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Showing posts with the label George Wishart

Church History: John Knox: Prisoner, Exile, Reformer (part 2)

By Bruce Gore - Posted at YouTube: Direct Link:  (33) 29. John Knox: Prisoner, Exile, Reformer (part 2) - YouTube

The Martyrdom Of George Wishart - 1 March 1546

Posted at The Heidelblog : "On the sixteenth day of January, 1546, the Regent and cardinal arrived after night-fall at Elphingston Tower, in the neighbourhood of Ormiston, with five hundred men, and despatched the Earl of Bothwell to apprehend Wishart, holding themselves in readiness, if need were, to support him by force. As soon as the Reformer became aware of his errand, he cried out to Cockburn and his other friends, “Open the gates), the blessed will of my God be done.” The earl being admitted with some other gentlemen who accompanied him, Wishart addressed him thus: “I praise my God that so honourable a man as you, my lord, receives me this night in the presence of these noblemen, for now I am assured, that for your honour’s sake, you will suffer nothing to be done unto me contrary to the order of law. I am not ignorant that their law is nothing but corruption, and a cloak to shed the blood of the saints; but yet I less fear to die openly, than secretly to be murdered.”  …On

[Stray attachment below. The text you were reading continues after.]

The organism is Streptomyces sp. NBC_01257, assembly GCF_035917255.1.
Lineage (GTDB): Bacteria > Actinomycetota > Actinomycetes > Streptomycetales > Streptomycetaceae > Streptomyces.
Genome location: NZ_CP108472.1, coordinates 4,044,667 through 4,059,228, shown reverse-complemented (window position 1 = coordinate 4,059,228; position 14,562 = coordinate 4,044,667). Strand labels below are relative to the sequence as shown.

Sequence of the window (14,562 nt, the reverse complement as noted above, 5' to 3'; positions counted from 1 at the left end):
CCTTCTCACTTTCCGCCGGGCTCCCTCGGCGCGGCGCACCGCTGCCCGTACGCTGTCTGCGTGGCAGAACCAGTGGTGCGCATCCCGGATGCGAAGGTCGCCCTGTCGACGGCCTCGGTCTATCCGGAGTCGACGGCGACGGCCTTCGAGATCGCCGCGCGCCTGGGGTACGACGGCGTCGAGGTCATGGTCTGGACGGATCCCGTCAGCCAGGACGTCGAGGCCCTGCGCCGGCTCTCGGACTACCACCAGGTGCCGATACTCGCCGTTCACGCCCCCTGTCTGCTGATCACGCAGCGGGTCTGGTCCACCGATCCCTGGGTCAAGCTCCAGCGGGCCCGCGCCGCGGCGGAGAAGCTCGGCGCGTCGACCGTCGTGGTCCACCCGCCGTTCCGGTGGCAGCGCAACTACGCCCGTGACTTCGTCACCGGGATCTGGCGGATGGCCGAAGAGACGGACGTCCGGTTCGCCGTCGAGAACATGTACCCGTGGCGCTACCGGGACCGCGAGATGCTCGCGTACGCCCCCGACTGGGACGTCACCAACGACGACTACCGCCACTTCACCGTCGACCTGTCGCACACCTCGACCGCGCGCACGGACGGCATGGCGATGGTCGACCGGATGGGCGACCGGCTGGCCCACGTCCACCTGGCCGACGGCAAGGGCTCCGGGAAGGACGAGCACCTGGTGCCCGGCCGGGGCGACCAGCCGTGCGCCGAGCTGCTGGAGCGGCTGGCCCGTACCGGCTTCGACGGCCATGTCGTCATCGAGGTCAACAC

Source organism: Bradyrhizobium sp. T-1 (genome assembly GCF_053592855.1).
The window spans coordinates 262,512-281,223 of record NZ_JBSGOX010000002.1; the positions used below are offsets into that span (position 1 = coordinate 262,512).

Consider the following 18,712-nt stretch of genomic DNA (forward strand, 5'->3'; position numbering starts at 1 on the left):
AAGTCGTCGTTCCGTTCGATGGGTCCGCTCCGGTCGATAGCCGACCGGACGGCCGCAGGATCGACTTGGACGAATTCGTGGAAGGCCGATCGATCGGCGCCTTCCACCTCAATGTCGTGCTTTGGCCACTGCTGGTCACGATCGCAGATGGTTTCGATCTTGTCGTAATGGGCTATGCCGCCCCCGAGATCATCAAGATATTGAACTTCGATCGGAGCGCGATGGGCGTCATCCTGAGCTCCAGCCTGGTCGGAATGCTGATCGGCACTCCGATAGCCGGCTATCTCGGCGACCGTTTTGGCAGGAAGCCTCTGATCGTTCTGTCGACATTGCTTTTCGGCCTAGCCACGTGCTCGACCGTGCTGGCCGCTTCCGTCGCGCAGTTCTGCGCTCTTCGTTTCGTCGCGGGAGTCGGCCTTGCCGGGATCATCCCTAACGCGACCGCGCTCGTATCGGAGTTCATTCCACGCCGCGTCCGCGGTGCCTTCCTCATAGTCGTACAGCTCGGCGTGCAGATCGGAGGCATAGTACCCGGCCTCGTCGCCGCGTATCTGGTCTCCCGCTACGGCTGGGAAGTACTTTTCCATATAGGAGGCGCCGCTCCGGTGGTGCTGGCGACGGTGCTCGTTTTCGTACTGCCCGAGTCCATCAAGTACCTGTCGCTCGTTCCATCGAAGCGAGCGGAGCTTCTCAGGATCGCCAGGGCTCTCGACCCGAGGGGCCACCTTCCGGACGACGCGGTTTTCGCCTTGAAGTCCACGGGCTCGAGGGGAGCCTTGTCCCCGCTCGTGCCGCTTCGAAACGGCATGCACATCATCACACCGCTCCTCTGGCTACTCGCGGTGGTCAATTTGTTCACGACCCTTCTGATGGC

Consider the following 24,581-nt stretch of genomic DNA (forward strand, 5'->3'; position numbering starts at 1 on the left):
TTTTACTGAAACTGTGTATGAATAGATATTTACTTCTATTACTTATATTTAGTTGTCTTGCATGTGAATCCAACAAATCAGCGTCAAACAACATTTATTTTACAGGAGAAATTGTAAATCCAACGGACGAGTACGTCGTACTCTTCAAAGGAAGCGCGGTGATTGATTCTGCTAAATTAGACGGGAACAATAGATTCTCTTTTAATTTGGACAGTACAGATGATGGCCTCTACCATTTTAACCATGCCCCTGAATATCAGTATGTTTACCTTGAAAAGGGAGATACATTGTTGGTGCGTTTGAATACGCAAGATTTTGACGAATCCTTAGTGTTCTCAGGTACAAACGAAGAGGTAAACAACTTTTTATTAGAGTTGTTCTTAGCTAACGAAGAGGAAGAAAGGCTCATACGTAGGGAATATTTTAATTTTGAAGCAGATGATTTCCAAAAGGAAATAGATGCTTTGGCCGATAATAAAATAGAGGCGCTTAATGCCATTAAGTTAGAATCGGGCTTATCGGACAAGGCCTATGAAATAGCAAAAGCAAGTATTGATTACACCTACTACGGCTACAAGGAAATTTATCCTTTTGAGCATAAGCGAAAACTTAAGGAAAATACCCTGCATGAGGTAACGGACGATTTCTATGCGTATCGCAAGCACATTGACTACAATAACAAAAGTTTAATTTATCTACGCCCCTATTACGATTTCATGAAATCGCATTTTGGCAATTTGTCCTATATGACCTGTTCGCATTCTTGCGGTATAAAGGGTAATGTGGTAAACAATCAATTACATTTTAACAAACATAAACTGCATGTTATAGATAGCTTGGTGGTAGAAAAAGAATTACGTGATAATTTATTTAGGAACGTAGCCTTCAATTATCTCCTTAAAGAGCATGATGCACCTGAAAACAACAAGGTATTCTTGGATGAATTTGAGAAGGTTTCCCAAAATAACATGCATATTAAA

The Puritans and Revival Christianity by Iain Murray

Posted at Grace Online Library: George Wishart "The commencement of the Reformation in England and Scotland was marked by a thirst for Scripture among the people. Tyndale’s version of the New Testament circulated in both realms from 1526 onwards and soon a train of preachers appeared, at first small in number, whose ministry was attended by effects which had not been commonly seen for many long centuries. Of the Scottish reformer, George Wishart, martyred in 1546, we have this account of his open-air preaching: ‘He mounted an earthen fence, and continued preaching to the people above three hours, and God wrought so wonderfully by that sermon that one of the wickedest men in the country, the laird of Sheld, was converted by it, and his eyes ran down with such abundance of tears that all men wondered at him.’" Following as it did so closely upon the Reformation it is not surprising that the Puritan movement in England believed so firmly in revivals of religion as the g